RBI: RBI hikes key policy rate by 50 bps to tame prices
June 9, 2022
The Reserve Bank of India (RBI) raised the key policy interest rate by half a percentage point as expected and signalled sustained monetary tightening to rein in inflation that’s forecast to remain above the legally sanctioned upper tolerance level for the fiscal year. Six members of the Monetary Policy Committee (MPC) voted unanimously for the second straight time to raise the repo rate, at which it lends to banks, and to focus on withdrawal of the accommodative monetary policy to lower price pressures fuelled by food articles.
“Inflationary pressures have become broad-based and remain largely driven by adverse supply shocks. There are growing signs of a higher pass-through of input costs to selling prices,” governor Shaktikanta Das said after the announcement on Wednesday. “Further monetary policy measures are necessary to anchor the inflation expectations. The RBI is not bound by any stereotype and conventions.” The repo rate was raised by 50 basis points to 4.9%. All other rates such as the reverse repo rate, at which it pays banks for parking excess funds, moved higher by the same proportion.
After skipping an inflation forecast at its off-cycle meeting last month, the RBI has raised it by 100 basis points (bps) to 6.7% for the full fiscal year, from 5.7% it had forecast in April. This is the second bump upward in as many months after a 120-bp increase in the first move.
An ET poll over the weekend had estimated the policy rate would be raised 25-50 bps. About half the 23 participants pegged it at 50 bps, while the others expected it to be between 25 and 40 bps.
Governor Das shocked investors last month with a 40 basis-point increase in rates at an unscheduled MPC meeting after maintaining status quo in the April review, putting inflation ahead of growth. With prices surging across the globe due to geopolitical tensions and supply disruptions, economists believe future increases could be sharper. “To knock high inflation out of the park, central banks are having to step out of the crease and come out swinging with tight monetary policy,” said Aurodeep Nandi, economist at Nomura Securities. “Today’s hike by 50 bps on the top of an inter-meeting 40 basis-point hike in May is reflective of inflation elbowing its way to the top of the RBI’s priority list and it belatedly looking to catch up with the curve.”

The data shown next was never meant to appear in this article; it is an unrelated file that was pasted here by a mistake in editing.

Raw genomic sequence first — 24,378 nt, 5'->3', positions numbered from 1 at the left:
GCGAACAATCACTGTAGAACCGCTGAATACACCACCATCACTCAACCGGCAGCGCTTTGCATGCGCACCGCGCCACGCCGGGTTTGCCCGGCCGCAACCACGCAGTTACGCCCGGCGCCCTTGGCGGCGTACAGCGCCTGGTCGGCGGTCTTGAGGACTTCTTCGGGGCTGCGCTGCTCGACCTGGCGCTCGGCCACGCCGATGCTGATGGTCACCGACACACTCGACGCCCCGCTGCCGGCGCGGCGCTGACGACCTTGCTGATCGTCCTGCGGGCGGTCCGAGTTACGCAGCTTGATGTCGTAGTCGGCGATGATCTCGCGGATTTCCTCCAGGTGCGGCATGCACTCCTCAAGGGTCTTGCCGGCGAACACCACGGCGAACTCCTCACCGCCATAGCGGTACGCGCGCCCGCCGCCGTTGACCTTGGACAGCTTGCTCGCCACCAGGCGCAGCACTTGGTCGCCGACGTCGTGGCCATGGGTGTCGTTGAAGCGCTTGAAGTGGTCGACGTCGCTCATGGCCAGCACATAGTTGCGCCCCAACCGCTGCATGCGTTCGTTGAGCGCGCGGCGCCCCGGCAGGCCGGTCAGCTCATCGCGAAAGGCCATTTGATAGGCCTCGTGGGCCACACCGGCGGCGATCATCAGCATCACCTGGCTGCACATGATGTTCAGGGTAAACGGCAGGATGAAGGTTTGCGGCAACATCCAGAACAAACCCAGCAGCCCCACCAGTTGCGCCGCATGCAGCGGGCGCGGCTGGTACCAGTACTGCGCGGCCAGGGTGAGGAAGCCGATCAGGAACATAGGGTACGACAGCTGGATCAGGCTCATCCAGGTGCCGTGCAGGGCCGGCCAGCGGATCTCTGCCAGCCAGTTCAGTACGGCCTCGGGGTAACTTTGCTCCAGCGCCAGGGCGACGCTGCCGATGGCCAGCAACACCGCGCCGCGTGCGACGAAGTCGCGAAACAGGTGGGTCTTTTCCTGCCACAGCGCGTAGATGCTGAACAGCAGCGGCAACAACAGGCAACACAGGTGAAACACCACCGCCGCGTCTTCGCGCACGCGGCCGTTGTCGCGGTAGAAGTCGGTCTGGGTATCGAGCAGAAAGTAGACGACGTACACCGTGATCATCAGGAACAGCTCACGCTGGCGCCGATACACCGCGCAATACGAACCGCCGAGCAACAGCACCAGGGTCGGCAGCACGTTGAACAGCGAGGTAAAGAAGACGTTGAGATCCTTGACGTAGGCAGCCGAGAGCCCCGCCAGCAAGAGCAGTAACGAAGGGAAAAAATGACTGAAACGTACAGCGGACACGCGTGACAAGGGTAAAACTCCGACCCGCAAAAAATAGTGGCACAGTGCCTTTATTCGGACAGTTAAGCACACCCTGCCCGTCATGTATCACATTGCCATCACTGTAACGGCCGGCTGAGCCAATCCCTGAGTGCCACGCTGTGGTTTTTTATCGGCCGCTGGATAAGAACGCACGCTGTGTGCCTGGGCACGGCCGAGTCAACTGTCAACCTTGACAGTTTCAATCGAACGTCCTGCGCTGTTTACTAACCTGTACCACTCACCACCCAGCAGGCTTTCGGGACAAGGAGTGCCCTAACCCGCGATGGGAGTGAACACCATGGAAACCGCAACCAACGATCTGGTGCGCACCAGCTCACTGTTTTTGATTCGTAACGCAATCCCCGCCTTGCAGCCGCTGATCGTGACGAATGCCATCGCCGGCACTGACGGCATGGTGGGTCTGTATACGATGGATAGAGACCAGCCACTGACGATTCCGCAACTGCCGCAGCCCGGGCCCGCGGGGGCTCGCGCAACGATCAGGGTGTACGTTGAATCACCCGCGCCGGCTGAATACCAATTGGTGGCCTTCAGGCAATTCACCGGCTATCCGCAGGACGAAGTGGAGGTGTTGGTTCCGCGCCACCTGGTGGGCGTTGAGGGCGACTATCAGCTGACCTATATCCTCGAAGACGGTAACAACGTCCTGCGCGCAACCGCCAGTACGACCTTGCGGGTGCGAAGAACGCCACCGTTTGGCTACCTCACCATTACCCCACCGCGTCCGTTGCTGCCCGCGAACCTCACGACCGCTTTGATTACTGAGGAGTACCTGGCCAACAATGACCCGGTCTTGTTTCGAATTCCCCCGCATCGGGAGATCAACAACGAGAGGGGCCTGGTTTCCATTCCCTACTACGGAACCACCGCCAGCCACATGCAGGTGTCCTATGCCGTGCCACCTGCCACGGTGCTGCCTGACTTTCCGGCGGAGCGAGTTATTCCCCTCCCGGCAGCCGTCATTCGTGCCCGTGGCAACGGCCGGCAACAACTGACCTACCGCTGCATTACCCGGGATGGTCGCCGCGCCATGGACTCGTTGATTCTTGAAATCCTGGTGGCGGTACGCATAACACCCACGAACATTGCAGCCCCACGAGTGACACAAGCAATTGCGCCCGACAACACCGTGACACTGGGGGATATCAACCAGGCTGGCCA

The RBI has enough in its arsenal to ensure smooth sailing of the government’s borrowing programme as it withdraws extraordinary liquidity pumped in to counter Covid-induced economic stress, Governor Das said.
The benchmark bond yield, which declined as much as 8 bps intraday, ended 3 bps lower at 7.49% as there were no liquidity tightening measures. Governor Das said the central bank will remain focused on an “orderly completion” of the borrowing programme. The Sensex declined 0.4% to 54,885.48 points. The rupee was a tad lower, closing at 77.73 to the dollar.
The RBI promised enough liquidity to ensure sufficient credit for companies. The cash reserve ratio (CRR) was kept unchanged, although there had been expectations it could be raised again from 4.5%. Indian lenders had asked the central bank not to further increase CRR, ET reported on Tuesday.